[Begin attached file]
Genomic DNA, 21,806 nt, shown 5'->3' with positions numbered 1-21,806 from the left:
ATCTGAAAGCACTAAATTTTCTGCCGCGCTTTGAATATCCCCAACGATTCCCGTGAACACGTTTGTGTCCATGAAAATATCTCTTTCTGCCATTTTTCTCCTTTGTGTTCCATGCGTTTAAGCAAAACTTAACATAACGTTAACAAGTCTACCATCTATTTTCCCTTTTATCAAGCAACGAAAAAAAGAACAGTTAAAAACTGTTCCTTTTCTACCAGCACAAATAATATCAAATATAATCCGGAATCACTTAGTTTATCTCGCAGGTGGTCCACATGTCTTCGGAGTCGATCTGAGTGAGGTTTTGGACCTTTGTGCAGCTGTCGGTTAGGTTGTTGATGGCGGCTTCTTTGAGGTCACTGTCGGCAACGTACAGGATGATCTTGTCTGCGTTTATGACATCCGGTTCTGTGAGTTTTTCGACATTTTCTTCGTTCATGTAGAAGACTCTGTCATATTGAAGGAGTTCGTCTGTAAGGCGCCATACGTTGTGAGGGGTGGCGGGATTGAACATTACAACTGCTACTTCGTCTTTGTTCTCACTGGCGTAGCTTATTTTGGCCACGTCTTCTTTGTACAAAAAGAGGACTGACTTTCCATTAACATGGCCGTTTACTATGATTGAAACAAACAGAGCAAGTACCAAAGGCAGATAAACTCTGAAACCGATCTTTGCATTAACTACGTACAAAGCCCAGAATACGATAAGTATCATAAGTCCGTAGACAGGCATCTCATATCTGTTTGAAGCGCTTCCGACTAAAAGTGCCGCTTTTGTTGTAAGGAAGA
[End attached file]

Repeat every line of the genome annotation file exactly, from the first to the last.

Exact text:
Genomic DNA, 21,806 nt, shown 5'->3' with positions numbered 1-21,806 from the left:
ATCTGAAAGCACTAAATTTTCTGCCGCGCTTTGAATATCCCCAACGATTCCCGTGAACACGTTTGTGTCCATGAAAATATCTCTTTCTGCCATTTTTCTCCTTTGTGTTCCATGCGTTTAAGCAAAACTTAACATAACGTTAACAAGTCTACCATCTATTTTCCCTTTTATCAAGCAACGAAAAAAAGAACAGTTAAAAACTGTTCCTTTTCTACCAGCACAAATAATATCAAATATAATCCGGAATCACTTAGTTTATCTCGCAGGTGGTCCACATGTCTTCGGAGTCGATCTGAGTGAGGTTTTGGACCTTTGTGCAGCTGTCGGTTAGGTTGTTGATGGCGGCTTCTTTGAGGTCACTGTCGGCAACGTACAGGATGATCTTGTCTGCGTTTATGACATCCGGTTCTGTGAGTTTTTCGACATTTTCTTCGTTCATGTAGAAGACTCTGTCATATTGAAGGAGTTCGTCTGTAAGGCGCCATACGTTGTGAGGGGTGGCGGGATTGAACATTACAACTGCTACTTCGTCTTTGTTCTCACTGGCGTAGCTTATTTTGGCCACGTCTTCTTTGTACAAAAAGAGGACTGACTTTCCATTAACATGGCCGTTTACTATGATTGAAACAAACAGAGCAAGTACCAAAGGCAGATAAACTCTGAAACCGATCTTTGCATTAACTACGTACAAAGCCCAGAATACGATAAGTATCATAAGTCCGTAGACAGGCATCTCATATCTGTTTGAAGCGCTTCCGACTAAAAGTGCCGCTTTTGTTGTAAGGAAGA